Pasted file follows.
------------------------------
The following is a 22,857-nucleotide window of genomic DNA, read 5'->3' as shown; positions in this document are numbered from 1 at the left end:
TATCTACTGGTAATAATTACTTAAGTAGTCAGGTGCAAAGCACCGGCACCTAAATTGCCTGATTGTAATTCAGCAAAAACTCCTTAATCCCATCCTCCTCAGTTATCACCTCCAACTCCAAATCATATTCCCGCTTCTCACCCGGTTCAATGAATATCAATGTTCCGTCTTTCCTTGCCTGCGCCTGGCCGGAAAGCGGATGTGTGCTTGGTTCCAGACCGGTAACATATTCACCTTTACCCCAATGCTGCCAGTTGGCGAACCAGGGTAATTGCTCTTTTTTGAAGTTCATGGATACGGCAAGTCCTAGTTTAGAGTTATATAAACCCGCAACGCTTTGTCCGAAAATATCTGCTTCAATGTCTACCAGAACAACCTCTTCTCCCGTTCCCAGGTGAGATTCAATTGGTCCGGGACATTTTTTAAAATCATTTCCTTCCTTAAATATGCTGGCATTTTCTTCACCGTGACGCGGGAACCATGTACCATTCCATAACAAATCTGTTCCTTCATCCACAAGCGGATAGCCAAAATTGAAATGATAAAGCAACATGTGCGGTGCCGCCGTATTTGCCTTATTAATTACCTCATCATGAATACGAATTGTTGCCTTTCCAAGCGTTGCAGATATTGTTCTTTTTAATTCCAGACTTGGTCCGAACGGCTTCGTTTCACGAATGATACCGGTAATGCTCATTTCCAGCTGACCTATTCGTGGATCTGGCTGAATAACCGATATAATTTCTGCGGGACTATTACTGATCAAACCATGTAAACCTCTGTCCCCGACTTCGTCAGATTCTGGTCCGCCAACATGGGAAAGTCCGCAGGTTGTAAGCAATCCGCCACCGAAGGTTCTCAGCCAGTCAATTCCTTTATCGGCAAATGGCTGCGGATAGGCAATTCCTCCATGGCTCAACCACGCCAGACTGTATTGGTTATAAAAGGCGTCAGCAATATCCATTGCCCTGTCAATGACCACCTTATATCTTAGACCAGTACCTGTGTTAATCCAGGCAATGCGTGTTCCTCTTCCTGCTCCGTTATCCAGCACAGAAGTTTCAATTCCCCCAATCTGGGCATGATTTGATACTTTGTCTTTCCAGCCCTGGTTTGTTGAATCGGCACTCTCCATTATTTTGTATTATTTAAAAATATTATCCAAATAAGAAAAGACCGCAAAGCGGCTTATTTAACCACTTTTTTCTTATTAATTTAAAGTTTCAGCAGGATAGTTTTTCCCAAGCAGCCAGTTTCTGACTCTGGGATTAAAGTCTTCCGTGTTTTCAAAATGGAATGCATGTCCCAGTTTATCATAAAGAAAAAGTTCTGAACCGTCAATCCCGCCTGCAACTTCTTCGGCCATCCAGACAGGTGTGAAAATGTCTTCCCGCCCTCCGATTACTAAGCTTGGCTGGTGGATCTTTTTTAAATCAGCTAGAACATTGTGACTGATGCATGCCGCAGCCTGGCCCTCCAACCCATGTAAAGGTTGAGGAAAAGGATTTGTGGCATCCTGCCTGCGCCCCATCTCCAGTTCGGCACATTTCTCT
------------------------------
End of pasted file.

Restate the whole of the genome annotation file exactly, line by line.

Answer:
The following is a 22,857-nucleotide window of genomic DNA, read 5'->3' as shown; positions in this document are numbered from 1 at the left end:
TATCTACTGGTAATAATTACTTAAGTAGTCAGGTGCAAAGCACCGGCACCTAAATTGCCTGATTGTAATTCAGCAAAAACTCCTTAATCCCATCCTCCTCAGTTATCACCTCCAACTCCAAATCATATTCCCGCTTCTCACCCGGTTCAATGAATATCAATGTTCCGTCTTTCCTTGCCTGCGCCTGGCCGGAAAGCGGATGTGTGCTTGGTTCCAGACCGGTAACATATTCACCTTTACCCCAATGCTGCCAGTTGGCGAACCAGGGTAATTGCTCTTTTTTGAAGTTCATGGATACGGCAAGTCCTAGTTTAGAGTTATATAAACCCGCAACGCTTTGTCCGAAAATATCTGCTTCAATGTCTACCAGAACAACCTCTTCTCCCGTTCCCAGGTGAGATTCAATTGGTCCGGGACATTTTTTAAAATCATTTCCTTCCTTAAATATGCTGGCATTTTCTTCACCGTGACGCGGGAACCATGTACCATTCCATAACAAATCTGTTCCTTCATCCACAAGCGGATAGCCAAAATTGAAATGATAAAGCAACATGTGCGGTGCCGCCGTATTTGCCTTATTAATTACCTCATCATGAATACGAATTGTTGCCTTTCCAAGCGTTGCAGATATTGTTCTTTTTAATTCCAGACTTGGTCCGAACGGCTTCGTTTCACGAATGATACCGGTAATGCTCATTTCCAGCTGACCTATTCGTGGATCTGGCTGAATAACCGATATAATTTCTGCGGGACTATTACTGATCAAACCATGTAAACCTCTGTCCCCGACTTCGTCAGATTCTGGTCCGCCAACATGGGAAAGTCCGCAGGTTGTAAGCAATCCGCCACCGAAGGTTCTCAGCCAGTCAATTCCTTTATCGGCAAATGGCTGCGGATAGGCAATTCCTCCATGGCTCAACCACGCCAGACTGTATTGGTTATAAAAGGCGTCAGCAATATCCATTGCCCTGTCAATGACCACCTTATATCTTAGACCAGTACCTGTGTTAATCCAGGCAATGCGTGTTCCTCTTCCTGCTCCGTTATCCAGCACAGAAGTTTCAATTCCCCCAATCTGGGCATGATTTGATACTTTGTCTTTCCAGCCCTGGTTTGTTGAATCGGCACTCTCCATTATTTTGTATTATTTAAAAATATTATCCAAATAAGAAAAGACCGCAAAGCGGCTTATTTAACCACTTTTTTCTTATTAATTTAAAGTTTCAGCAGGATAGTTTTTCCCAAGCAGCCAGTTTCTGACTCTGGGATTAAAGTCTTCCGTGTTTTCAAAATGGAATGCATGTCCCAGTTTATCATAAAGAAAAAGTTCTGAACCGTCAATCCCGCCTGCAACTTCTTCGGCCATCCAGACAGGTGTGAAAATGTCTTCCCGCCCTCCGATTACTAAGCTTGGCTGGTGGATCTTTTTTAAATCAGCTAGAACATTGTGACTGATGCATGCCGCAGCCTGGCCCTCCAACCCATGTAAAGGTTGAGGAAAAGGATTTGTGGCATCCTGCCTGCGCCCCATCTCCAGTTCGGCACATTTCTCT